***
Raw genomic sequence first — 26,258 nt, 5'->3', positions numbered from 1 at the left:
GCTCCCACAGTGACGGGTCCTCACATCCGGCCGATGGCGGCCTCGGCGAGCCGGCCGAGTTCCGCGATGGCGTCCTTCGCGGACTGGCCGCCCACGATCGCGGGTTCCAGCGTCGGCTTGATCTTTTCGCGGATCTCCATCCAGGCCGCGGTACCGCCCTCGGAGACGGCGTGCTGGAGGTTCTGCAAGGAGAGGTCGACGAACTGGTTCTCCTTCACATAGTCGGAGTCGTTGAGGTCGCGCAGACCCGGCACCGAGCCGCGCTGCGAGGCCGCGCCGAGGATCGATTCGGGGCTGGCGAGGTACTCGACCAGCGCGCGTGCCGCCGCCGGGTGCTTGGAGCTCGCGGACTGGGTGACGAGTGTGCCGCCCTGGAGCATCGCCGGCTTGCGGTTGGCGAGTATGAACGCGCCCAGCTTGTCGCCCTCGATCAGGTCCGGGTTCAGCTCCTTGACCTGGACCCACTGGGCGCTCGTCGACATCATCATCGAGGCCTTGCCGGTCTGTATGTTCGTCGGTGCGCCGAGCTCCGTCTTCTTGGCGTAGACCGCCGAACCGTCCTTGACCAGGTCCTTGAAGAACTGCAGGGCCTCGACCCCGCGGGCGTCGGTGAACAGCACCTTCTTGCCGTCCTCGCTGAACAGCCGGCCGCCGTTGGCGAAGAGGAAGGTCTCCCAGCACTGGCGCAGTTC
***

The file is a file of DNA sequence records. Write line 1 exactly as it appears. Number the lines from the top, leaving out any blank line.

Raw genomic sequence first — 26,258 nt, 5'->3', positions numbered from 1 at the left: